Her grandpa is a small, silver-haired man who also lives in my neighborhood, in a long, wide brown house next to a field with a barn that Davey, Robert and I used to hold vigils in with potato chips. This old man was a home teacher to my family until I was about ten, bringing me birthday cards covered in teddy bears and candy and giving me big hugs and letting me draw pictures in the brown rows of carpet at his feet in my family's living room. He listened to me play the piano.
He was married to the most beautiful little woman, even tinier than he was, no more than five feet tall and no more than ninety pounds--she was brunette and I never heard her say something above a whisper. I remember when I was very young, she would press her cool fingers to the sides of my face when I would pass her in the halls at church. The old man, her husband, loved his wife so much. He would talk about her often and many times they walked quietly alongside each other.
Eventually, she passed away, melting peacefully into the walls of their home. He was composed, but walked as though he wasn't quite sure where he was. He was missing his half, his wife, and it was hard for everyone to watch. He continued to smile and hug me.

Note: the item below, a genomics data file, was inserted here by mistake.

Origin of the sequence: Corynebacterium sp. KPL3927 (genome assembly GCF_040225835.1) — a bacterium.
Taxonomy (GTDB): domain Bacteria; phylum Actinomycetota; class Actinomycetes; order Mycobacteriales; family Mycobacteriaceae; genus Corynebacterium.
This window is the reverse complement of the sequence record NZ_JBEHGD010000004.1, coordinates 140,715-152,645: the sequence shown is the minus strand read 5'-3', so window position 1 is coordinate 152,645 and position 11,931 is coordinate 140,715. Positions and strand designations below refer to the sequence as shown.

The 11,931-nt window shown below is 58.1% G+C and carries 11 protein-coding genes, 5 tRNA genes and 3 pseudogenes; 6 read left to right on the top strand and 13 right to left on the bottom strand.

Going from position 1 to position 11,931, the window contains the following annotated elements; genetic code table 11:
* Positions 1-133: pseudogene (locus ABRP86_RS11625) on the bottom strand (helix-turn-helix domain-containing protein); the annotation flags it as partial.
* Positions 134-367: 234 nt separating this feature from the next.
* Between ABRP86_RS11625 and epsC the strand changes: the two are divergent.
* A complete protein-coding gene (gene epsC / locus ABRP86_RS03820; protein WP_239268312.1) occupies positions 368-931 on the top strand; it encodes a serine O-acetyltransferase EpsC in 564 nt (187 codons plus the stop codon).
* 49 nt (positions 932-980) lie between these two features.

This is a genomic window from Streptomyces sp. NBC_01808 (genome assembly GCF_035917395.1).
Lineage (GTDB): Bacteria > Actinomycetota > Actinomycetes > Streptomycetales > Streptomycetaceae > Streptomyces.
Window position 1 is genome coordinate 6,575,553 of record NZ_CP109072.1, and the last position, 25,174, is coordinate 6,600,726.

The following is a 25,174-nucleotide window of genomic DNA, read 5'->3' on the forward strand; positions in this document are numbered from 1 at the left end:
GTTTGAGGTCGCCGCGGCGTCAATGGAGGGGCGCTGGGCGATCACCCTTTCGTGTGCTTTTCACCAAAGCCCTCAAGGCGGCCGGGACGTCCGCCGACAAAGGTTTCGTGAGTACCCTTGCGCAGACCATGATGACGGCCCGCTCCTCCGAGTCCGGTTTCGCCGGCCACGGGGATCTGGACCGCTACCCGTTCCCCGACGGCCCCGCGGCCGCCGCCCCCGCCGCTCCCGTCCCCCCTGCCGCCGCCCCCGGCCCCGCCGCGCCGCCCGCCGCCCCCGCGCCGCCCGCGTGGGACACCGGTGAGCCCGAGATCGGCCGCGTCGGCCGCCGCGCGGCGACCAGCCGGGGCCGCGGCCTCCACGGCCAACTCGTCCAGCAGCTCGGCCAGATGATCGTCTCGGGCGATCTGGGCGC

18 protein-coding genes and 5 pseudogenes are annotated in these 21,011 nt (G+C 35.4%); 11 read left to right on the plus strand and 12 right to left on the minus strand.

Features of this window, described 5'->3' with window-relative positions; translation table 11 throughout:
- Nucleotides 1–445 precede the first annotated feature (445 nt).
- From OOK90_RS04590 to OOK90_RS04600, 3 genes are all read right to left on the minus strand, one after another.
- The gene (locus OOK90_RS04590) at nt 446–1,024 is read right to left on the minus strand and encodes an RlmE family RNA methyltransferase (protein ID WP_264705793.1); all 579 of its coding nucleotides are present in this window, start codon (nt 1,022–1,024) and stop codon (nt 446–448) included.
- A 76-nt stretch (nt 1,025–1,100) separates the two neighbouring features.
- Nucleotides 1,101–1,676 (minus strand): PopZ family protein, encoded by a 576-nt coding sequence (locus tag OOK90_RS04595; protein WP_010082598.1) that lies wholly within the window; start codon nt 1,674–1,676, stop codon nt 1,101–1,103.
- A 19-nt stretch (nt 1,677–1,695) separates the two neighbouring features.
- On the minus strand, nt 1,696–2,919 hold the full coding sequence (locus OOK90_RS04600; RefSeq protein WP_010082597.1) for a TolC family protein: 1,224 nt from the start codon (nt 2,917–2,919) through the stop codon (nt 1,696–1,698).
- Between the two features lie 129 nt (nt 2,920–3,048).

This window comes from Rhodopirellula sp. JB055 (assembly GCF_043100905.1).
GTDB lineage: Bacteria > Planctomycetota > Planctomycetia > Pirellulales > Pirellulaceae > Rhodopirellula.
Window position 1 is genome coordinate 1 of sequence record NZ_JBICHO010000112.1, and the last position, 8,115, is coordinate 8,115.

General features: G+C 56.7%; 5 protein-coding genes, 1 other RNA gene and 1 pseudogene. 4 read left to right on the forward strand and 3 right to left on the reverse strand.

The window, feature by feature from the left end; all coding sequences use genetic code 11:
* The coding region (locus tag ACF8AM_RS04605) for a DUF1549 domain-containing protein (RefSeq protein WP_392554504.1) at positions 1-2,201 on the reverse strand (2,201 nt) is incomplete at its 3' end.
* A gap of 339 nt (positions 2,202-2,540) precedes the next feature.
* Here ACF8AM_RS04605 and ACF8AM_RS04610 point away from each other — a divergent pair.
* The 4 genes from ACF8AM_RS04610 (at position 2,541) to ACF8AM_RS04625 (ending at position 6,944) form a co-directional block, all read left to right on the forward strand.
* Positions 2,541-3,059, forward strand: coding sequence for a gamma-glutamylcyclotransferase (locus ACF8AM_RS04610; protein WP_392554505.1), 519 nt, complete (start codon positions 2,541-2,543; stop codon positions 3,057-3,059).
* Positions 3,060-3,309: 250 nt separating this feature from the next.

He spent more time in the house than he ever had.
"I just wanted to stand up at the microphone and say I'm really glad families are forever because I love my grandpa and grandma and a few years after my grandma died we were all having a barbecue at my grandpa's house and I was playing with my Polly Pockets on the floor and I found this pink Polly Pocket rollerblade that I thought I lost. I knew the other one was at home so I was glad I found it but then when I went back to get it it was gone again. I asked my grandpa if he could help me find it and he said he would just ask my grandma where it was. And she told him where it was and he went to get it and it was there just where she told him it would be. So I'm glad they love each other and that my grandma is still here even though she's not. Amen."